I’ve been doing A LOT of reading lately.
I’ve been reading books of all types and genres. Sometimes I read for escape, but more often than not I am reading to figure out who I am as a writer. One of the flaws of the course I am taking is that it will soon shift into focusing on how to market your book, instead of just on the writing of the book. This is great in the sense that I will have a complete package ready to send off to publishers or agents or whoever I find the courage to send the book too, once it is finished. But, I find focusing on the market sometimes makes it harder for me to write.
What’s the use of writing if you only write to sell, rather than write to tell a story?
It’s no use marketing something if I cannot finish it.
My struggle lies in naming the genre of the book. I have called it fantasy, but it doesn’t fall into the land of fairies of elves made famous by writers like Tolkien. The book that to me has the closest relationship to the story I want to tell is The Handmaid’s Tale by Margaret Atwood, so I guess you could call my project a dystopian novel or a work of speculative fiction, but that doesn’t cover the story either, or incorporate the “magical” elements. And I am not Margaret Atwood.
So I’ve been reading, searching for examples of what I am writing. In reality, I think, I’ve been searching for a reason to keep writing– evidence that the story I am telling might be interesting enough for someone to read.
I’ve figured out what my book is not. It is not a paranormal romance, although there is an element of paranormal in it and I’m not sure yet whether or not romance will play a role. It is not a literary novel, or at least not one that plays with language and focuses more on character than on plot, although I think I usually write more with character in mind. It is definitely not chick lit.
So what, exactly am a I trying to write?
I still don’t know. So I keep reading, trying to write, and searching for who I am as a writer.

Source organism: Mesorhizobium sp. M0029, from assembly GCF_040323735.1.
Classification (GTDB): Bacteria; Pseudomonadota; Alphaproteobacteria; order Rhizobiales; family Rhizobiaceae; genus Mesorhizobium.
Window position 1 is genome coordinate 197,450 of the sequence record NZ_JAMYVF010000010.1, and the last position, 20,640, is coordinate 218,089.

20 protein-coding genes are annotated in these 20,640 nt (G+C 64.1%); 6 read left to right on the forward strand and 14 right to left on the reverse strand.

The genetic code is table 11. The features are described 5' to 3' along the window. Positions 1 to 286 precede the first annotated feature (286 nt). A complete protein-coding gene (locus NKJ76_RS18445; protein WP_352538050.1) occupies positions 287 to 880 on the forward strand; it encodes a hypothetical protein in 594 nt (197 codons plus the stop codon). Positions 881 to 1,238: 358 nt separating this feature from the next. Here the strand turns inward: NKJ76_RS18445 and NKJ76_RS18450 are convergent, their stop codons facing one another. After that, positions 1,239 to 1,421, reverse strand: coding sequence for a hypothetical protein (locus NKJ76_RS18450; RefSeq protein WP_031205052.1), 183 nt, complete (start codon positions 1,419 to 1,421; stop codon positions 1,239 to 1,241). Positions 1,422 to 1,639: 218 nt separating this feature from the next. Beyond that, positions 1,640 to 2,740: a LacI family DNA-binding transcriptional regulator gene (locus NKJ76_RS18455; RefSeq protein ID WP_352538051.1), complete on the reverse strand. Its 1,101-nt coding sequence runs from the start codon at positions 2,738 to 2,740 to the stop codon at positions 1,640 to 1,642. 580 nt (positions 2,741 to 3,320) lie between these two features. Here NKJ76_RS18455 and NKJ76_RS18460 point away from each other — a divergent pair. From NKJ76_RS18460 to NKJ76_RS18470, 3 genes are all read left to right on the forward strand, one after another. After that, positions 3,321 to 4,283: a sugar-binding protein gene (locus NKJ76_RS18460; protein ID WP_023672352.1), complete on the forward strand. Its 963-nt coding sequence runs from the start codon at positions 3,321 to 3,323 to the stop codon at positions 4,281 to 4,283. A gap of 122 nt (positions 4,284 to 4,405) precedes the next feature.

This morning I finished a book that showed me who I want to be as a writer. Dancing on Broken Glass by Ka Hancock is is an emotional roller coaster. I cried off and on throughout, especially through the last few chapters. However, it was so beautifully written, and the characters were so interesting I enjoyed every moment of the emotional journey. Hancock writes with lyricism and brutal honesty. She writes a story from the heart, and that is what I love.
Here is the book description as found on Amazon.com:
“An unvarnished portrait of a marriage that is both ordinary and extraordinary, Dancing on Broken Glass takes readers on an unforgettable journey of the heart.
Lucy Houston and Mickey Chandler probably shouldn’t have fallen in love, let alone gotten married. They’re both plagued with faulty genes—he has bipolar disorder; she, a ravaging family history of breast cancer. But when their paths cross on the night of Lucy’s twenty-first birthday, sparks fly, and there’s no denying their chemistry.
Cautious every step of the way, they are determined to make their relationship work—and they put their commitment in writing. Mickey will take his medication. Lucy won’t blame him for what is beyond his control. He promises honesty. She promises patience. Like any marriage, there are good days and bad days—and some very bad days. In dealing with their unique challenges, they make the heartbreaking decision not to have children. But when Lucy shows up for a routine physical just shy of their eleventh anniversary, she gets an impossible surprise that changes everything. Everything. Suddenly, all their rules are thrown out the window, and the two of them must redefine what love really is.”
The story carried me forward for a number of reasons:
- Incredible writing that is beautiful, poignant, and honest.
- Characters who felt real. Mickey’s voice, which we hear in the beginning of each chapter as well as at the end of the book, fascinated me, especially after reading some of the powerful posts Kathy has written over at reinventing the event horizon about her own journey dealing with being bipolar. Kathy has always amazed me, and somehow reading a story like hers in a fictionalized character just made me realize how incredible she truly is. I can say the same about the character of Lucy, the main voice of the story, whose journey made me think of another amazing Cathie in my life, one who battled breast cancer while watching her daughter fight (and eventually succumb) to a rare form of stomach cancer. She is another woman who inspires me to live life fully because the future is uncertain. I was grateful to be reminded of her as I read the story of Lucy.
- Although I knew I would cry, I loved the freedom of the tears. I really needed them
This book, combined with my recent reading of Gifts from the Sea, have shown me who I would like to be as a writer. I want to write a story that touches people in many ways. I want a story that reminds people of their own lives, their own stories, their own dreams. I want to make people laugh, cry, scream, smile, or simply think. I want to write beautiful words full of meaning and emotion.
So that is the writer I want to be. The hard work will be getting there.